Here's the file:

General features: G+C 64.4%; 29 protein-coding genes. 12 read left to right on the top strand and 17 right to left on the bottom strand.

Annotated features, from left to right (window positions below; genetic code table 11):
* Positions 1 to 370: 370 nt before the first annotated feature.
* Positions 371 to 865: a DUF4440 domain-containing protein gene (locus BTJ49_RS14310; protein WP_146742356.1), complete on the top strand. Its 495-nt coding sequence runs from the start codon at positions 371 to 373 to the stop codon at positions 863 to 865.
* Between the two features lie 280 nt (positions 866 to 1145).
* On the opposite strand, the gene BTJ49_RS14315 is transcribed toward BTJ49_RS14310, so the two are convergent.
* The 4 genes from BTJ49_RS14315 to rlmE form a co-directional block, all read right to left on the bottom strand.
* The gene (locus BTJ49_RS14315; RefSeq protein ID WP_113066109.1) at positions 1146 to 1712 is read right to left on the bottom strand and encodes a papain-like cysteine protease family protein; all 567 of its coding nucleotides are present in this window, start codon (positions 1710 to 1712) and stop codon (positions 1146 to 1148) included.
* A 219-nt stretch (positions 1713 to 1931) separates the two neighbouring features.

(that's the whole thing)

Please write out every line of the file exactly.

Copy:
General features: G+C 64.4%; 29 protein-coding genes. 12 read left to right on the top strand and 17 right to left on the bottom strand.

Annotated features, from left to right (window positions below; genetic code table 11):
* Positions 1 to 370: 370 nt before the first annotated feature.
* Positions 371 to 865: a DUF4440 domain-containing protein gene (locus BTJ49_RS14310; protein WP_146742356.1), complete on the top strand. Its 495-nt coding sequence runs from the start codon at positions 371 to 373 to the stop codon at positions 863 to 865.
* Between the two features lie 280 nt (positions 866 to 1145).
* On the opposite strand, the gene BTJ49_RS14315 is transcribed toward BTJ49_RS14310, so the two are convergent.
* The 4 genes from BTJ49_RS14315 to rlmE form a co-directional block, all read right to left on the bottom strand.
* The gene (locus BTJ49_RS14315; RefSeq protein ID WP_113066109.1) at positions 1146 to 1712 is read right to left on the bottom strand and encodes a papain-like cysteine protease family protein; all 567 of its coding nucleotides are present in this window, start codon (positions 1710 to 1712) and stop codon (positions 1146 to 1148) included.
* A 219-nt stretch (positions 1713 to 1931) separates the two neighbouring features.